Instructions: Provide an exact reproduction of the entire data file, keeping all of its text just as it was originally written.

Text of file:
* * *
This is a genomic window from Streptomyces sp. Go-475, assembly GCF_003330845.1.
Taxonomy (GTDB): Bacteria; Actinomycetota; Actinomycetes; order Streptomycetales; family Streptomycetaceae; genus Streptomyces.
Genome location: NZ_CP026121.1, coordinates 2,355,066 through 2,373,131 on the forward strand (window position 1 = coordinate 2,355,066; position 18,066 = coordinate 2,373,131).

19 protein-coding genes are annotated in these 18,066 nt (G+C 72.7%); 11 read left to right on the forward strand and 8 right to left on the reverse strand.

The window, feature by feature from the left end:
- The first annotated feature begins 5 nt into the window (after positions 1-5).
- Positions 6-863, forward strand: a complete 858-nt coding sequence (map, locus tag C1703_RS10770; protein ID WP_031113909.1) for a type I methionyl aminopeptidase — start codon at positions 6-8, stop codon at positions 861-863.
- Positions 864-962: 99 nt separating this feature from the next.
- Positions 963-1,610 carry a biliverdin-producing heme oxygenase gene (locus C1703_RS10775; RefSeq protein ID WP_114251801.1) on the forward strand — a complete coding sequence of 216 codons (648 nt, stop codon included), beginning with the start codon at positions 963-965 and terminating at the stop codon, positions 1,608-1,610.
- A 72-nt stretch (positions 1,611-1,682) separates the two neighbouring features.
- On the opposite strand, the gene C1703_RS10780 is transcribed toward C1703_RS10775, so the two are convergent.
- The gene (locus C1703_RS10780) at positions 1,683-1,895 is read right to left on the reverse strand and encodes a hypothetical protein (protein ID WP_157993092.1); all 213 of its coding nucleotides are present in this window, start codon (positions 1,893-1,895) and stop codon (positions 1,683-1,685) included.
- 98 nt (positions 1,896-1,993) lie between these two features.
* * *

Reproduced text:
This is a genomic window from Streptomyces sp. Go-475, assembly GCF_003330845.1.
Taxonomy (GTDB): Bacteria; Actinomycetota; Actinomycetes; order Streptomycetales; family Streptomycetaceae; genus Streptomyces.
Genome location: NZ_CP026121.1, coordinates 2,355,066 through 2,373,131 on the forward strand (window position 1 = coordinate 2,355,066; position 18,066 = coordinate 2,373,131).

19 protein-coding genes are annotated in these 18,066 nt (G+C 72.7%); 11 read left to right on the forward strand and 8 right to left on the reverse strand.

The window, feature by feature from the left end:
- The first annotated feature begins 5 nt into the window (after positions 1-5).
- Positions 6-863, forward strand: a complete 858-nt coding sequence (map, locus tag C1703_RS10770; protein ID WP_031113909.1) for a type I methionyl aminopeptidase — start codon at positions 6-8, stop codon at positions 861-863.
- Positions 864-962: 99 nt separating this feature from the next.
- Positions 963-1,610 carry a biliverdin-producing heme oxygenase gene (locus C1703_RS10775; RefSeq protein ID WP_114251801.1) on the forward strand — a complete coding sequence of 216 codons (648 nt, stop codon included), beginning with the start codon at positions 963-965 and terminating at the stop codon, positions 1,608-1,610.
- A 72-nt stretch (positions 1,611-1,682) separates the two neighbouring features.
- On the opposite strand, the gene C1703_RS10780 is transcribed toward C1703_RS10775, so the two are convergent.
- The gene (locus C1703_RS10780) at positions 1,683-1,895 is read right to left on the reverse strand and encodes a hypothetical protein (protein ID WP_157993092.1); all 213 of its coding nucleotides are present in this window, start codon (positions 1,893-1,895) and stop codon (positions 1,683-1,685) included.
- 98 nt (positions 1,896-1,993) lie between these two features.